It helps states to be friendly with the Centre
With a five-fold increase in the resources transferred from the Centre to the states between FY01 and FY13, through both the statutory finance commission transfers of central taxes as well as other resource transfers like grants and loans, the states have every reason to be grateful. But with a lot more of these resources tied to specific projects, and project designs, that the Centre feels are important, the states continue to protest—the Planning Commission has said it plans to bring in more flexibility in the next Plan. What is more worrying, however, is the larger share of resources that are linked to discretion on the part of the central government. In which case, being on the wrong side of the ruling party/alliance may not be a great idea.
Our anchor story on the front page gives instances of how West Bengal chief minister Mamata Banerjee may already be ruing her decision to cut her ties to the UPA so publicly, and so bitterly. Though interim railway minister CP Joshi has said there will be no roll-back in the investments promised by various Trinamool railway ministers to West Bengal—R40,000 crore or so—this is not something Mamata can take for granted. Apart from this, there is the boost Mamata’s state budget has got due to central largesse—around 60% of FY13’s increased spending targets are based on various central grants coming on time. If the commerce ministry’s move to shift its annual investment jamboree from West Bengal to Uttar Pradesh (where the ruling Samajwadi Party is now a valuable ally) is any indication, this could get jeopardised.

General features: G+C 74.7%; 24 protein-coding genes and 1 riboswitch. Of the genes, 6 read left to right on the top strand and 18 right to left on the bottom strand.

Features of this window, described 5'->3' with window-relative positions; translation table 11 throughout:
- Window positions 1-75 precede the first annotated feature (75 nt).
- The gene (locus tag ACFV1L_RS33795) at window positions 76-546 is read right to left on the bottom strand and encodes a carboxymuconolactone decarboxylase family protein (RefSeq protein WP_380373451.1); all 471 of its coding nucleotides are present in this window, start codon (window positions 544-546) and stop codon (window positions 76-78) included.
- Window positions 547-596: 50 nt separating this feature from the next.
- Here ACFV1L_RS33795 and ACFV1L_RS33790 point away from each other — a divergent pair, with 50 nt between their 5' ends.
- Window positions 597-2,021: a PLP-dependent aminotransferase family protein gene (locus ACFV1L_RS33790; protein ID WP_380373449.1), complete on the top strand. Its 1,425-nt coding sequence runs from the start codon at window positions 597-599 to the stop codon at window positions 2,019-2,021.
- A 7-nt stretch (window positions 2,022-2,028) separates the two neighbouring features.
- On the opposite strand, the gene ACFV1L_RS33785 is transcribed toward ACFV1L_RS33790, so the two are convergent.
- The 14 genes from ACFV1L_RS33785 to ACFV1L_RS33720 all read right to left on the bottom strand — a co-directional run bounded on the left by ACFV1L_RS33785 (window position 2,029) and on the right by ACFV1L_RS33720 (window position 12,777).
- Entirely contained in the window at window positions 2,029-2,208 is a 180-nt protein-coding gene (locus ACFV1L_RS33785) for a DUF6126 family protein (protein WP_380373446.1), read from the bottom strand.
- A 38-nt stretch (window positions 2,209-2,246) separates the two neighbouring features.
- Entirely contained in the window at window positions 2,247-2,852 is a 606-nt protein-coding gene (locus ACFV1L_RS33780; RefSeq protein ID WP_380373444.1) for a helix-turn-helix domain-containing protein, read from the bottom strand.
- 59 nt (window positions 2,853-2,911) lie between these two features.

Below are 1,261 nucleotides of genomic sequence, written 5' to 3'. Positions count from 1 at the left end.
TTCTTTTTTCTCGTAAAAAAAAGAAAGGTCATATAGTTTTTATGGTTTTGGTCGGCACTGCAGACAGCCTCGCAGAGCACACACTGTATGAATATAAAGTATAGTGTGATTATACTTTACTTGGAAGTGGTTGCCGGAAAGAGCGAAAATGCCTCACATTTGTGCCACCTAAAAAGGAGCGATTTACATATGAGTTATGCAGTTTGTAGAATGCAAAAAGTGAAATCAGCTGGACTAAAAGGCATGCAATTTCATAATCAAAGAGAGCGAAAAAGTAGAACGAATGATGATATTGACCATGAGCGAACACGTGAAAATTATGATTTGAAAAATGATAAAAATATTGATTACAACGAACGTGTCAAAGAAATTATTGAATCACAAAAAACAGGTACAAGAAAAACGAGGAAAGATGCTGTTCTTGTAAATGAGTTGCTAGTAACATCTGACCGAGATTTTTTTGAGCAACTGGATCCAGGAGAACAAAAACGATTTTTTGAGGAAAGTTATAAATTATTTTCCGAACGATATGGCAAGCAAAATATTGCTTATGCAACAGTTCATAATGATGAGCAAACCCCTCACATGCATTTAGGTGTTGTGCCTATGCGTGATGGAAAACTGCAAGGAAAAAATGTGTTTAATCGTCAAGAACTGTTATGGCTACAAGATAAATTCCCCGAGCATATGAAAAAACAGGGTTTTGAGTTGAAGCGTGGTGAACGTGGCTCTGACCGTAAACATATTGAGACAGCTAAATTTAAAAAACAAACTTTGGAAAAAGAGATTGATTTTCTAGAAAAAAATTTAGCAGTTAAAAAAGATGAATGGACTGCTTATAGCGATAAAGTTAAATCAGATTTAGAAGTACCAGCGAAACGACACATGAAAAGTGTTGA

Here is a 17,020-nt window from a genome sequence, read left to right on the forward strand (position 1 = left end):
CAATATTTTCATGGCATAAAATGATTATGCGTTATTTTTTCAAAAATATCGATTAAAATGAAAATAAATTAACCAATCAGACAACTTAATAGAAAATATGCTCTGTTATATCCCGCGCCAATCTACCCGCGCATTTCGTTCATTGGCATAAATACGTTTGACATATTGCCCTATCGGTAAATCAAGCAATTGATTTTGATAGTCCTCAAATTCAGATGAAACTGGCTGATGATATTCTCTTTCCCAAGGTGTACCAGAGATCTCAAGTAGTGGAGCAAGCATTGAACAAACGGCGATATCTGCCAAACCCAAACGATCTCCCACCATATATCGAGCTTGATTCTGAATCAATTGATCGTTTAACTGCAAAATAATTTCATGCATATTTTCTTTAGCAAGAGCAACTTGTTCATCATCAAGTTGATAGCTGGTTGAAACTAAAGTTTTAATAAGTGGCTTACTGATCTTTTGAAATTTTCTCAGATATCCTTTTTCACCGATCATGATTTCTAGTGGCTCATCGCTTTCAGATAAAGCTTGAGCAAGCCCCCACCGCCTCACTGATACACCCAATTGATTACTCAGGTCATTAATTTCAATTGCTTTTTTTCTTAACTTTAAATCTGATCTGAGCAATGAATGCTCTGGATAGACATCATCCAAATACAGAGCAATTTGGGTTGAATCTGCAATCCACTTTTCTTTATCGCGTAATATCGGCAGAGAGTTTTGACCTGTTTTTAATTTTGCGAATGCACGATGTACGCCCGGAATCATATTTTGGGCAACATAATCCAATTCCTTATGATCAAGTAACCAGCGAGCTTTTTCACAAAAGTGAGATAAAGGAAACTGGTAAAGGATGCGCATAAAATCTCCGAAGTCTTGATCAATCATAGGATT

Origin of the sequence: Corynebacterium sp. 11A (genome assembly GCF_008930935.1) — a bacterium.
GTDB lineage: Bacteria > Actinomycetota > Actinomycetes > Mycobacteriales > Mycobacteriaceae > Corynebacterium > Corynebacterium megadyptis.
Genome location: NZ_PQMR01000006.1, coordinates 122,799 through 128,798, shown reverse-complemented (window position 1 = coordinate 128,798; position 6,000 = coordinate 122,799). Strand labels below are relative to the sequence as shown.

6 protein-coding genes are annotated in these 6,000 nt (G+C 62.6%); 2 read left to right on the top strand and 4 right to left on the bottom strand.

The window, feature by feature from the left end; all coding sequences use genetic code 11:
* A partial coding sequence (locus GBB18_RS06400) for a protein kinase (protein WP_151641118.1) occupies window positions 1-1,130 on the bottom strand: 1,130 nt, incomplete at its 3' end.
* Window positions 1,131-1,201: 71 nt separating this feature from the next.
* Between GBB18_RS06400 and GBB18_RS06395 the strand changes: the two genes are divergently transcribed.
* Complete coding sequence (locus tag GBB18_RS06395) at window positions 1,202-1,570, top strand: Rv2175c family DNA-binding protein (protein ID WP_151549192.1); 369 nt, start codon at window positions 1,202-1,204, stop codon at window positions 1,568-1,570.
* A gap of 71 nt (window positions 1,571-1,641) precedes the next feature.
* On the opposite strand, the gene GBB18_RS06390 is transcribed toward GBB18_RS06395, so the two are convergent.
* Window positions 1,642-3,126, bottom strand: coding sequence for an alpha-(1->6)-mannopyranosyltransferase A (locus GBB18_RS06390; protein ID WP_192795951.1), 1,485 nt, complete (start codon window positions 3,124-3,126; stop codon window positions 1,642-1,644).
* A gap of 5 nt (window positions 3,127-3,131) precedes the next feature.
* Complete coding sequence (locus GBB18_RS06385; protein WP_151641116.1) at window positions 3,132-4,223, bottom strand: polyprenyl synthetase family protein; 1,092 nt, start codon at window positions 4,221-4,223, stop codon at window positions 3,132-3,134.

While there are several instances of central governments favouring states—the railway budget is the best example of this, given the lion’s share of projects go to the minister’s state—and this is pretty standard for all parties, the scope for favouritism has increased considerably. There are the obvious weavers’ and Bundelkhand packages, but what’s interesting to look at is the sharp jump in allocations for the discretionary Special Plan Assistance and Special Central Assistance (SPA/SCA). While the Central Assistance to State and UT Plans is up from R33,340 crore in FY01 to R1,22,014 crore in FY13, SPA/SCA has risen from R1,960 crore to R20,153 crore—as a proportion, that’s a hike from 5.9% to 16.5%. This doesn’t necessarily mean the Centre will hold out funds to allies and hold back funds from ex- or non-allies. A closer look at the budgets of both Bengal and Uttar Pradesh will provide some helpful clues over the next two years.